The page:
The first solo exhibition in Russia of Rasheed Araeen (b. 1935, Karachi, Pakistan) is presenting six decades of work by the seminal practitioner who has had a profound influence on generations of artists, writers, and thinkers around the world.
Known for his strident critique of the ideological and political assumptions of Western modernism, Araeen trained as an engineer in Karachi, before moving to London in 1964 in pursuit of an artistic career. There, he first became known as a pioneering sculptor and installation artist in the (then) emerging field of minimalism, receiving the prestigious John Moores Prize for sculpture in 1969.
Against the tumultuous background of financial crisis and increasing hostility to immigrants in the 1970s, Araeen’s art took a sharp political turn, addressing head-on the problems of Britain’s institutional racism both outside and within the art world. He began writing extensively in 1975, and in 1977 presented a multimedia work, Paki Bastard, that conflated performance, film, and sound. A year later, he initiated Black Phoenix, a publication on Black art in Britain, and started using Urdu—his native language—as part of his work addressing decolonization and the complex identity of a Commonwealth artist.
In the 1980s Araeen established his first institutional structures, Project MRB (1982), Kala Press, and Black Umbrella (1984) which defined itself as the Afro-Asian Peoples’ Visual Arts Resource & Information Centre. Primarily self-funded, this is the name under which Araeen has since developed his expanded practice, including the ground-breaking journal, Third Text, which he established in 1987. The artist also began curating in the 1980s, most notably The Other Story (1989) at the Hayward Gallery, with 24 British African, Caribbean, and Asian artists. In this exhibition, Araeen articulated a sentiment that he has been championing his entire career: that until Black artists are written into the canon of art history on the basis of their contribution to modernism, there is no common ground from which to tell—or analyze—the story of postwar art.
The last five years have seen a worldwide reappraisal of Araeen’s work, including large-scale projects at Documenta 14 in Kassel and Athens, and the Venice Biennial (both 2017), as well as the Sharjah Art Foundation (2014) and Tate Modern (2013) and spaces in Sao Paolo (2016), Dubai and Hong Kong (2015), Karachi (2014), and Peru (2013).
A Retrospective is the first comprehensive survey of Areen’s work, revealing the scope of the artist’s expanded artistic practice, from his early experiments in painting in Karachi and groundbreaking minimalist sculptures in London, to key political pieces from the 1970s and 1980s—including his pioneering writing, editorial, and curatorial projects—as well as a selection of his new geometric paintings and wall structures.
Especially for Garage, Araeen will develop an Atrium Commission, producing a sculpture he first envisaged in 1968. In a gesture that puts the artist in dialogue with the glorious and troubled history of the Russian avant-garde, Homage to Tatlin directly references Vladimir Tatlin’s Monument to the 3rd International, suggesting a kinship of non-Western modernities.
In parallel with the exhibition, Garage is producing a compendium of Araeen’s texts, which will be available in Russian for the first time. Overseen by the artist, the selection spans several decades of polemic writing and includes key works, such as “Preliminary Notes for a Black Manifesto” (1975–1976) and “Ecoaesthetics: A Manifesto for the Twenty-First Century” (2008–2010).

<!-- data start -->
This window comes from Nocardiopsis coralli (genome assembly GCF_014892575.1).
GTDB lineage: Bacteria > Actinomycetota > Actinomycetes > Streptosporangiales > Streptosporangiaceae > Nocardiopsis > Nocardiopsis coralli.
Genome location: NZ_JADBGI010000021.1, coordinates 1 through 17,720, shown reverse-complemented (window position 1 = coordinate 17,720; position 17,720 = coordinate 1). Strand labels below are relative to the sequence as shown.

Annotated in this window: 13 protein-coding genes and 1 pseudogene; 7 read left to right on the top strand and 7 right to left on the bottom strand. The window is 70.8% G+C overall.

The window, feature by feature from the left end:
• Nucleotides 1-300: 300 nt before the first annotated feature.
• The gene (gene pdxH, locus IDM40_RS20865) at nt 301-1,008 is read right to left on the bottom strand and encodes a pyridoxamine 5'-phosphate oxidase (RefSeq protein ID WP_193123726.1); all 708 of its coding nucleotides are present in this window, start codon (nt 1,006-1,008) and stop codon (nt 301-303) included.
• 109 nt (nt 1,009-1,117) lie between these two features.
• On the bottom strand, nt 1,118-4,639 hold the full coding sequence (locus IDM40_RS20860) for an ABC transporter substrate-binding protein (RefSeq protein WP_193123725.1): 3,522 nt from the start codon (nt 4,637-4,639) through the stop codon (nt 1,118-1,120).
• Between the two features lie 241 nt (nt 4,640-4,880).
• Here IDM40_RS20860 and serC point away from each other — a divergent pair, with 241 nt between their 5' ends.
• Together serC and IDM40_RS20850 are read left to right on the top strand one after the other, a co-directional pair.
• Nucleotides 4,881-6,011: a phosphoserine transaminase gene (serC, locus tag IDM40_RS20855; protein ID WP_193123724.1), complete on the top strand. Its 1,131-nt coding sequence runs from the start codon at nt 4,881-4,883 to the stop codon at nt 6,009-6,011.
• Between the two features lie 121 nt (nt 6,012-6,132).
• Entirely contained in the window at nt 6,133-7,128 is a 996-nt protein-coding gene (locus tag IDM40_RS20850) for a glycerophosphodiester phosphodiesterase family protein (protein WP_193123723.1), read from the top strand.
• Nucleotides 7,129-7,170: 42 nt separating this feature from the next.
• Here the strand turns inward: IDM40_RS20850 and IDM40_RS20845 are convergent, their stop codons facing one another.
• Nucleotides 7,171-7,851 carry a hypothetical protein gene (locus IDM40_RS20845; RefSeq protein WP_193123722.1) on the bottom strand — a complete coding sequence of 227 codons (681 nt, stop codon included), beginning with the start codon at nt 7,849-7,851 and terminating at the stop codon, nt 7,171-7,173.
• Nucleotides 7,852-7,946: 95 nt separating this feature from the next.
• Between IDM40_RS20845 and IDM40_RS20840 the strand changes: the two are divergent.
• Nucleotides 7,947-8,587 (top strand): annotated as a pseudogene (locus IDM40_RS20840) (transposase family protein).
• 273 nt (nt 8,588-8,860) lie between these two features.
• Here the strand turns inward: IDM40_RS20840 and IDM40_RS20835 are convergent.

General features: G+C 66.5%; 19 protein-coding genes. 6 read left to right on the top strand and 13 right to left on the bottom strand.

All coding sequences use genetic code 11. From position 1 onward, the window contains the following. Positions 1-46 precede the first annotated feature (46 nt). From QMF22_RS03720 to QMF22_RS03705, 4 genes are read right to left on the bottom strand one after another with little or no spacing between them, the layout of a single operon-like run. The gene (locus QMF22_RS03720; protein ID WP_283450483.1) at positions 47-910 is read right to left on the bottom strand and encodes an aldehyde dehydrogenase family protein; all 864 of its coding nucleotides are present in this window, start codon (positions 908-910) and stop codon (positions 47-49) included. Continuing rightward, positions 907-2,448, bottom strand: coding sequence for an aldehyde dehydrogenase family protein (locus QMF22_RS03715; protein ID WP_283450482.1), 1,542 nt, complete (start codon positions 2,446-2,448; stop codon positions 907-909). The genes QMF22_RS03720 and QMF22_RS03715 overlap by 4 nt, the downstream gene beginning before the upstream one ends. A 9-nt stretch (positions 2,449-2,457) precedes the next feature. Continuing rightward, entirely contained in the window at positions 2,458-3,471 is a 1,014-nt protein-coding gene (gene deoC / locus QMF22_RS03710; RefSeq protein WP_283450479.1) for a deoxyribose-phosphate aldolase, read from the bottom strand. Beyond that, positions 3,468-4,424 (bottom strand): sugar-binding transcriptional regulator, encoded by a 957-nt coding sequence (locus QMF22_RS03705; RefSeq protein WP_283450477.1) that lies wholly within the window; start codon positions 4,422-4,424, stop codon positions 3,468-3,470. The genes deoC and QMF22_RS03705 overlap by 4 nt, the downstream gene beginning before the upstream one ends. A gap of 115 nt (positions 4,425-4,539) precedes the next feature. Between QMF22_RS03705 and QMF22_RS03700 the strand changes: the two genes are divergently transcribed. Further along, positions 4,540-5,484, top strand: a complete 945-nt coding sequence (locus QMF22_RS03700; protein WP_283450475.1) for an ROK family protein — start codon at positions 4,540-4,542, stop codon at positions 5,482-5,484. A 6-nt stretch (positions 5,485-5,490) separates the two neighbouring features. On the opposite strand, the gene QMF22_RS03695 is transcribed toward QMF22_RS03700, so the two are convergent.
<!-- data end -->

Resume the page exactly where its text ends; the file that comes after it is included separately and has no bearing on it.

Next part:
As part of the exhibition Rasheed Araeen. A Retrospective, the project A Cultural Atlas by the artist and researcher Vali Mahlouji will be shown on the Museum’s mezzanine. A panorama of the intellectual history of the twentieth century, it reflects artistic, political, ethical, and spiritual processes in the countries of the Global South and how those processes are intricately connected to the culture of the Western world, at times outstripping it or defining its development.
Rasheed Araeen: A Retrospective was first developed for Van Abbemuseum, Eindhoven, and curated by Nick Aikens. Prior to Garage, the show travelled to MAMCO, Geneva, and Baltic Centre for Contemporary Arts, Gateshead.
At Garage, A Retrospective is curated by Nick Aikens (Van Abbemuseum) in collaboration with Kate Fowle, Iaroslav Volovod, and Valentin Diaconov.
Rasheed Araeen (b. 1935, Karachi, Pakistan) is a sculptor, painter, installation and video artist, political activist, and publisher. He studied to be an engineer in Pakistan, but in the 1960s moved to London, where he became one of the key minimalist artists of his generation. Having experienced racism in the British art world, in the mid-1970s he produced a series of political videos and performances and founded and became the editor of the journal Black Phoenix. In 1987, he founded the journal Third Text, devoted to the art of “third world” practitioners, postcolonial issues, multiculturalism, and identity politics. In 1989, Araeen curated The Other Story, an exhibition of European-based artists who came from former British colonies. The mid-2010s saw a new wave of interest in his art: in 2017 he took part in the Venice Biennale and Documenta 14 (Athens/Kassel) and had his first major retrospective exhibition, which spanned his career from Karachi-era drawings to recent paintings and sculpture, at Van Abbemuseum (Eindhoven, Netherlands). He lives and works in London.
Garage Museum for Contemporary Art, 9/32 Krymsky Val, 119049, Moscow | Russia